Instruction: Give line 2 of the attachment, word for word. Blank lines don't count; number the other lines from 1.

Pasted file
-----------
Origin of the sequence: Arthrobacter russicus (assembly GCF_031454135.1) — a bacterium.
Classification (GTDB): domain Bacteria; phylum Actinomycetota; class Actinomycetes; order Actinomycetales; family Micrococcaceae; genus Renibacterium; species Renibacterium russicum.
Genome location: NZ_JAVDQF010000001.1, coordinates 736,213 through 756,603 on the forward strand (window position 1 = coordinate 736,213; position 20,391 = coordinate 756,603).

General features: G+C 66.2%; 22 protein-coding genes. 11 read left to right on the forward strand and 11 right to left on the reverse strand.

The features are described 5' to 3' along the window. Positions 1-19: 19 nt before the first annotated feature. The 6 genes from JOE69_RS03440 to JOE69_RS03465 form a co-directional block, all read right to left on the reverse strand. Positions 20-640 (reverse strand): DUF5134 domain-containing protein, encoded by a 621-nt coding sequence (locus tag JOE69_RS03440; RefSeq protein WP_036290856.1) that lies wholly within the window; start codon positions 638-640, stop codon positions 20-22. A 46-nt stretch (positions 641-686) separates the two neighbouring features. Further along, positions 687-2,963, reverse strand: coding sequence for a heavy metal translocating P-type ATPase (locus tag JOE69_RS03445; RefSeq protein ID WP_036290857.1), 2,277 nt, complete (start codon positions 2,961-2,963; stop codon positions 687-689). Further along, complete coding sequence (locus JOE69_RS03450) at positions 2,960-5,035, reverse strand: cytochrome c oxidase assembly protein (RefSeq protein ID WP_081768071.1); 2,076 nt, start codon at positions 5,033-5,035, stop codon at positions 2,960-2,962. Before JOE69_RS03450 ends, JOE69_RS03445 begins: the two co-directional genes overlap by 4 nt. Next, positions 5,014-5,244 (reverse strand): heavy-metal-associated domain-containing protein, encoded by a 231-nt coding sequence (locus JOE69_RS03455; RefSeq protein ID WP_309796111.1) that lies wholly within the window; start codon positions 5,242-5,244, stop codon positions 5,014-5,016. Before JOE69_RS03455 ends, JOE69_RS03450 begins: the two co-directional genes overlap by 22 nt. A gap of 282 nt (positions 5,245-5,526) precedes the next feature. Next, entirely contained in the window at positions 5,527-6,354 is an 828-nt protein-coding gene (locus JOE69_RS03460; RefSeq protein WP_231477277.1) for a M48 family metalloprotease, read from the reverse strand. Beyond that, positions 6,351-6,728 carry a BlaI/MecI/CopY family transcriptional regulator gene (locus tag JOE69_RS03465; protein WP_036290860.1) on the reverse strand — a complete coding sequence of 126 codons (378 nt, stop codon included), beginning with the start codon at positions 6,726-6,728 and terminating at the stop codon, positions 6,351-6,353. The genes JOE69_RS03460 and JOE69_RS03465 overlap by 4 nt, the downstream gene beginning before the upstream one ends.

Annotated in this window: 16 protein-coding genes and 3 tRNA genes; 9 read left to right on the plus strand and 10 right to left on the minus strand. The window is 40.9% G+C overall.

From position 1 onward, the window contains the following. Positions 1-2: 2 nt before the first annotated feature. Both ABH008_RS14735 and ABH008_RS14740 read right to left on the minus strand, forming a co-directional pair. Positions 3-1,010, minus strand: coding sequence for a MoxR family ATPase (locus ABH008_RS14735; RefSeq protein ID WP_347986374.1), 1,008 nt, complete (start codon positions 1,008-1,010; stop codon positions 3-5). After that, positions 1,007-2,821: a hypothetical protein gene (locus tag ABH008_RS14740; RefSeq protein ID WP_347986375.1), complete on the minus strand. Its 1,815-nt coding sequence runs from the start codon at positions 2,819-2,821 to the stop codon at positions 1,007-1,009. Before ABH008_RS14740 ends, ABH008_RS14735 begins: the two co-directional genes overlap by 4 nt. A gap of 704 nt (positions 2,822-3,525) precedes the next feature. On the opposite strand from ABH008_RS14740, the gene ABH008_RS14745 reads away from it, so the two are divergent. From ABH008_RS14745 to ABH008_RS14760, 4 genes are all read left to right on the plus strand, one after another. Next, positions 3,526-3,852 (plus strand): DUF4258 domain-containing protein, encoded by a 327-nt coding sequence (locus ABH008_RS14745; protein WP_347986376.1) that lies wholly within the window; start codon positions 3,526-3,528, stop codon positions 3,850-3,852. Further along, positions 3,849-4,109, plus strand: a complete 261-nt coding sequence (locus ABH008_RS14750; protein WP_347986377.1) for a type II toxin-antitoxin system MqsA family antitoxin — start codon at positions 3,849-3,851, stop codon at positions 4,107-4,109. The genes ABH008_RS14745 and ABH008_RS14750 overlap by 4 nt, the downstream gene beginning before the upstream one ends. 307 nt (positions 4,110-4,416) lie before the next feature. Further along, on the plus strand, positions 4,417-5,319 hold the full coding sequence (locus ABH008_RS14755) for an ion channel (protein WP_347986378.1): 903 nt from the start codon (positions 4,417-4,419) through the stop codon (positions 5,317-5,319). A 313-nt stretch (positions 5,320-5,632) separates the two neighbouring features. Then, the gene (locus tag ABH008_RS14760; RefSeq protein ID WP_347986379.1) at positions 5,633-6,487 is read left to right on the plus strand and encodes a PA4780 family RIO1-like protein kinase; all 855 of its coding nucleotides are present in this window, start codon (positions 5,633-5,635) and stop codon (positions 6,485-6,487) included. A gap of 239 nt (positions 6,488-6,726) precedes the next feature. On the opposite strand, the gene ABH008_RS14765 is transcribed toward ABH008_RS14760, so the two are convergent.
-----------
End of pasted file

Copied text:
Classification (GTDB): domain Bacteria; phylum Actinomycetota; class Actinomycetes; order Actinomycetales; family Micrococcaceae; genus Renibacterium; species Renibacterium russicum.